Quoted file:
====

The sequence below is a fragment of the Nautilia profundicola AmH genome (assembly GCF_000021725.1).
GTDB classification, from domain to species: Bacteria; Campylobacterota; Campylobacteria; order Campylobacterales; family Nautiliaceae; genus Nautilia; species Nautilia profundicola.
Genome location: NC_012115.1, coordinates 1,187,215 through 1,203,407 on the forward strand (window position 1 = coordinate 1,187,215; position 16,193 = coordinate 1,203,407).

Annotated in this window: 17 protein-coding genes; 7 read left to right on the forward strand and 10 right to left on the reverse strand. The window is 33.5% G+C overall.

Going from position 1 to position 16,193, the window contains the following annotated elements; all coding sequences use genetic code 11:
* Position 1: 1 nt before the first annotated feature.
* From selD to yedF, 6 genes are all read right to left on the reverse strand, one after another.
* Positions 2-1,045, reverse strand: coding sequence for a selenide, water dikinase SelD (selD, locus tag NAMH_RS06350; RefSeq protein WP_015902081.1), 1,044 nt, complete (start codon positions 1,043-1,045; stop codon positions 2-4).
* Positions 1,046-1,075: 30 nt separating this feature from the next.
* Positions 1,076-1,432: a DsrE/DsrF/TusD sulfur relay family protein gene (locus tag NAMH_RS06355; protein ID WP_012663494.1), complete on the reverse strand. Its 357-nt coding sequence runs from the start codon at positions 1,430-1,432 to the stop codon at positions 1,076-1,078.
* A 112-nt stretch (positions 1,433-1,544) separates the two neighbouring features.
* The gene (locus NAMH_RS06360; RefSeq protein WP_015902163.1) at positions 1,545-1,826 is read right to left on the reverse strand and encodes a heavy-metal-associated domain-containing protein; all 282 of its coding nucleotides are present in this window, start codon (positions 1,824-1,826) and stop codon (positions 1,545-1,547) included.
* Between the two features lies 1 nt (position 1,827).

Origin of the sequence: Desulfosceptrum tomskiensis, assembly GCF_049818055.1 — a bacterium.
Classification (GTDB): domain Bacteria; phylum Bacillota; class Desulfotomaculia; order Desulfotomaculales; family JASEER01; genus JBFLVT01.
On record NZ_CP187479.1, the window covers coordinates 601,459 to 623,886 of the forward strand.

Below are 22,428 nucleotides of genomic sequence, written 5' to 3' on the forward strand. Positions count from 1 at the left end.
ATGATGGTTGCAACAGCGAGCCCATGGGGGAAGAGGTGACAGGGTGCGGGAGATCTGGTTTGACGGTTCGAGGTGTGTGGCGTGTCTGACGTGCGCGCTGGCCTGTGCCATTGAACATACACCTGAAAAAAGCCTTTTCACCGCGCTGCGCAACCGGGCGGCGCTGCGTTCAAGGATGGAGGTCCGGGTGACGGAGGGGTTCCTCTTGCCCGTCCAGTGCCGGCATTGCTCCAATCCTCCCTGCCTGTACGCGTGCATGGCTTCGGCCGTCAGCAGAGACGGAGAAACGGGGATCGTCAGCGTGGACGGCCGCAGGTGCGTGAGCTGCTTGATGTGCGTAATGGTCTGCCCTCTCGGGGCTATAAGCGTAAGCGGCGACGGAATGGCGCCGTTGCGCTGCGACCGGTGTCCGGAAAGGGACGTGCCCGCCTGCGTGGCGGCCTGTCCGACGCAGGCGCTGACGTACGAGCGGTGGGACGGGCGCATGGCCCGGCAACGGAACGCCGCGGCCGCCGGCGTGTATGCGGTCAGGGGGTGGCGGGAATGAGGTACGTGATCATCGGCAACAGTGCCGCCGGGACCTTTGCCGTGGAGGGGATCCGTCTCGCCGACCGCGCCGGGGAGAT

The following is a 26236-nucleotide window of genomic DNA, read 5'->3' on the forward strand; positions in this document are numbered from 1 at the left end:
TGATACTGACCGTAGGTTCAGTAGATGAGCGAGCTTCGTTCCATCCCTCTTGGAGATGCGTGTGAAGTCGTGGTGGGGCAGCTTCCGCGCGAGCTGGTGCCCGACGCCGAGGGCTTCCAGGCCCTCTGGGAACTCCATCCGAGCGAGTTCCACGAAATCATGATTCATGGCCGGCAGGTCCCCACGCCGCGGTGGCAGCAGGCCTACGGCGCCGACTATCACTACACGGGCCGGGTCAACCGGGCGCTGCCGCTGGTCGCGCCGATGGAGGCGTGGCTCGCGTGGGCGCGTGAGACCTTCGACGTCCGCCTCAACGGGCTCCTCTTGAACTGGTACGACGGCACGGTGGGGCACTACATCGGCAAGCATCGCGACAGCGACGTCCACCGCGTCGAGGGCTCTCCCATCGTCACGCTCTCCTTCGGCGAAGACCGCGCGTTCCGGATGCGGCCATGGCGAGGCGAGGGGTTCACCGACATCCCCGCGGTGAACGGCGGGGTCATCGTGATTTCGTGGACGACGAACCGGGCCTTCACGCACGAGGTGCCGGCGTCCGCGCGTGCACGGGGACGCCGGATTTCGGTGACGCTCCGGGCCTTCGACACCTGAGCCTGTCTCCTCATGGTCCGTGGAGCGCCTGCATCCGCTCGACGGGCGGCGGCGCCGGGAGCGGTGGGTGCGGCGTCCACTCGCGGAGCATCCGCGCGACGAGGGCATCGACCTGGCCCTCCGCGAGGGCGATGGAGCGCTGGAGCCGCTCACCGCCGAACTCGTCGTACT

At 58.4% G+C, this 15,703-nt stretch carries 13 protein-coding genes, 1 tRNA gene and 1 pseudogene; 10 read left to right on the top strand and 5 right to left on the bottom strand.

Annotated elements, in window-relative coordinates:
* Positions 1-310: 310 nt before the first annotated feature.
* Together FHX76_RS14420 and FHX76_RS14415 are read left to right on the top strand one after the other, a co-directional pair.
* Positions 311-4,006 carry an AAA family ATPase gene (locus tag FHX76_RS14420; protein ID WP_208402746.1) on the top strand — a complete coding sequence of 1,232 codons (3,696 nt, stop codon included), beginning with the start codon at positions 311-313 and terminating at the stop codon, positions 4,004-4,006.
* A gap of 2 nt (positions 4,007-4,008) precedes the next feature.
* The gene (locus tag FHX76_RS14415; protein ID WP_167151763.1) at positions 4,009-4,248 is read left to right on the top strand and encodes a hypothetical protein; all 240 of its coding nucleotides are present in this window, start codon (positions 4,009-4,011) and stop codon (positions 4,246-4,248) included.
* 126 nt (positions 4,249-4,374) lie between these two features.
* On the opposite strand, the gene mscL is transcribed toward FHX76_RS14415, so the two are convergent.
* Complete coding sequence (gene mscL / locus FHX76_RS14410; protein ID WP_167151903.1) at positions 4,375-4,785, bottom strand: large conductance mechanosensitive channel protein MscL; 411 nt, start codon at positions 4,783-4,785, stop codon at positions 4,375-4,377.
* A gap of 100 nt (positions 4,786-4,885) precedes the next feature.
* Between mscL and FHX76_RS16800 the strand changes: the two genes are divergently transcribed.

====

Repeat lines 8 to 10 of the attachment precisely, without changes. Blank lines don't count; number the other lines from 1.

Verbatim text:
* Positions 2-1,045, reverse strand: coding sequence for a selenide, water dikinase SelD (selD, locus tag NAMH_RS06350; RefSeq protein WP_015902081.1), 1,044 nt, complete (start codon positions 1,043-1,045; stop codon positions 2-4).
* Positions 1,046-1,075: 30 nt separating this feature from the next.
* Positions 1,076-1,432: a DsrE/DsrF/TusD sulfur relay family protein gene (locus tag NAMH_RS06355; protein ID WP_012663494.1), complete on the reverse strand. Its 357-nt coding sequence runs from the start codon at positions 1,430-1,432 to the stop codon at positions 1,076-1,078.